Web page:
You Need to Prioritize Powerstones in The Brothers’ War MTG Limited

By the time you’re reading this article, The Brothers’ War will have been released on Arena, and we will all be happily jamming drafts as much as we possibly can. Luckily for this article, however, I had the chance to do some drafts ahead of time in the Streamer Early Access event on Twitch (thanks to WotC for my free account! #sponsored). While I don’t have enough drafts under my belt to have solved the format by any stretch of the imagination, I do feel like I have some insights into the BRO draft format.

In Early Access, several things stood out to me as potentially format-defining rules of engagement for Brothers’ War. If you’re not familiar with the concept of “rules of engagement,” think of them as format-specific truths that you need to understand in order to maximize your win rate in the format. First and foremost of these rules, I believe there is a huge disparity in the power level of the best rares, the best uncommons, the best commons and all of the rest of the cards in BRO. The best rares are significantly better than the uncommons, and the best uncommons are significantly better than the best commons. This power level disparity, combined with the fact that many of the best cards are colorless, means that you are going to be disincentivize from pivoting off of the powerful cards you start with in the draft most of the time.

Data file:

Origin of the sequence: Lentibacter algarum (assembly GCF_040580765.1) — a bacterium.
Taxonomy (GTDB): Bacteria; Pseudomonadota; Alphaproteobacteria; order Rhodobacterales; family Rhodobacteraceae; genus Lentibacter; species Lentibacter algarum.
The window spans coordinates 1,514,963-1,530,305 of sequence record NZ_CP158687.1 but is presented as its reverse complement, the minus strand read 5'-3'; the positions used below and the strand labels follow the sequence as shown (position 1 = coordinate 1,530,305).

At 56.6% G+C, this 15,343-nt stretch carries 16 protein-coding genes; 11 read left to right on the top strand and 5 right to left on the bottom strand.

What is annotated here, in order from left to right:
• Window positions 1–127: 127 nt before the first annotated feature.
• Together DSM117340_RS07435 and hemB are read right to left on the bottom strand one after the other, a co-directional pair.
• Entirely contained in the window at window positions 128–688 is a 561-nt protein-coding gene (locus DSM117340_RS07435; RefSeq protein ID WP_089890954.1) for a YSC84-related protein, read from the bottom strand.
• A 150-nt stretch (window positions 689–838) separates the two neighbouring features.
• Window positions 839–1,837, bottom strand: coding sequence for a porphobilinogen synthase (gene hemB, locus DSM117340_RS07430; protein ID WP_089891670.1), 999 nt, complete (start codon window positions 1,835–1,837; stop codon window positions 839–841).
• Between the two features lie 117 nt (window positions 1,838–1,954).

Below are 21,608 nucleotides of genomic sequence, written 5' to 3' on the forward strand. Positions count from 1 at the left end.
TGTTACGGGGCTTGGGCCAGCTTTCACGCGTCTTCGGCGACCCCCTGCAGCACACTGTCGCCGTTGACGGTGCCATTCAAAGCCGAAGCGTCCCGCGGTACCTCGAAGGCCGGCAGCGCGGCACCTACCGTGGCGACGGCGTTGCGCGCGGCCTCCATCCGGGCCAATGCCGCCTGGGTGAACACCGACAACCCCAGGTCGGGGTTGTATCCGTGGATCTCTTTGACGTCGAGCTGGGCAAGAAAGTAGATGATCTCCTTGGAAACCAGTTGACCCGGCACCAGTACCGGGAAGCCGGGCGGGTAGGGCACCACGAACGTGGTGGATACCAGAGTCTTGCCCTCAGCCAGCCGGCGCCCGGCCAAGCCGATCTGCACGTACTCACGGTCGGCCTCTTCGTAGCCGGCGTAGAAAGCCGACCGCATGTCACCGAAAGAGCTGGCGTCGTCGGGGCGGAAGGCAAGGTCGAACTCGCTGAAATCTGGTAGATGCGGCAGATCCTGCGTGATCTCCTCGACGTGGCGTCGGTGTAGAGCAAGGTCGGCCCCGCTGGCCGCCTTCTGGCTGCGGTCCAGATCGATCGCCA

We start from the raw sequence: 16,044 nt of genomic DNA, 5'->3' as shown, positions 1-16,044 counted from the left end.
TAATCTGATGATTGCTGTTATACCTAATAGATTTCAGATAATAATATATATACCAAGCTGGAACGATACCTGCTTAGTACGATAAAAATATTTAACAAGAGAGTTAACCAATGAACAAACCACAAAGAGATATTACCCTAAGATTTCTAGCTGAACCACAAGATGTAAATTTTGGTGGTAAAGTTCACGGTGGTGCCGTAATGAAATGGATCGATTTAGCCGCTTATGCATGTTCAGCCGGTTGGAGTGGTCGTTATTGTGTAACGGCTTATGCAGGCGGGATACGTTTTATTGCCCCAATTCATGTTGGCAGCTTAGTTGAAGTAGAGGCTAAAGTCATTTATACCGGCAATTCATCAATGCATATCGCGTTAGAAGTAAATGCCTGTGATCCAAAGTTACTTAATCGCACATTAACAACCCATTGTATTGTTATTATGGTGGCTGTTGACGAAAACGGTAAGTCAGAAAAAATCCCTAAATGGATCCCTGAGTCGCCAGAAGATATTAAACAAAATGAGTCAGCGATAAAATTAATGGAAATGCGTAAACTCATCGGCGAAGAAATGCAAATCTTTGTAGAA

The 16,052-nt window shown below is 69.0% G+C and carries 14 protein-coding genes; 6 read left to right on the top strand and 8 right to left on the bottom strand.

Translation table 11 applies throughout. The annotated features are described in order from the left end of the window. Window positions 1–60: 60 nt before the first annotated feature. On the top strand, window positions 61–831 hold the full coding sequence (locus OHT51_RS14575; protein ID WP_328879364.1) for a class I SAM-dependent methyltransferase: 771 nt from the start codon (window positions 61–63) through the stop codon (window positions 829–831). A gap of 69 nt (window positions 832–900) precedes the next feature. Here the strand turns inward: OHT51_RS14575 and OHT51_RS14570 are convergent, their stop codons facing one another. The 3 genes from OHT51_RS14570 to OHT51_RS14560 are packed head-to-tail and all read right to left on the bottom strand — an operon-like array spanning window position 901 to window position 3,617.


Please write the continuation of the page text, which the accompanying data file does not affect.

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Another potentially format-defining feature I observed was that you were very easily punished for not affecting the board or being able to interact with your opponent’s cards. Along with powerful rares, removal is back in a big way. If you’re familiar with the B.R.E.A.D acronym for the basics of drafting (bombs, removal, evasion, abilities, dudes), Brothers’ War seems about as close to that as you can get to me. During Early Access, I was all about testing out Powerstones and ramping towards big expensive artifacts. Folks, if that’s what you were hoping the format is about, I have some bad news… Brothers’ War seems like a fairly fast format that rewards being proactive to me. While I was trying to cast 10/10 mechs, my opponents were curving out and killing me with Soldier tribal quite effectively.

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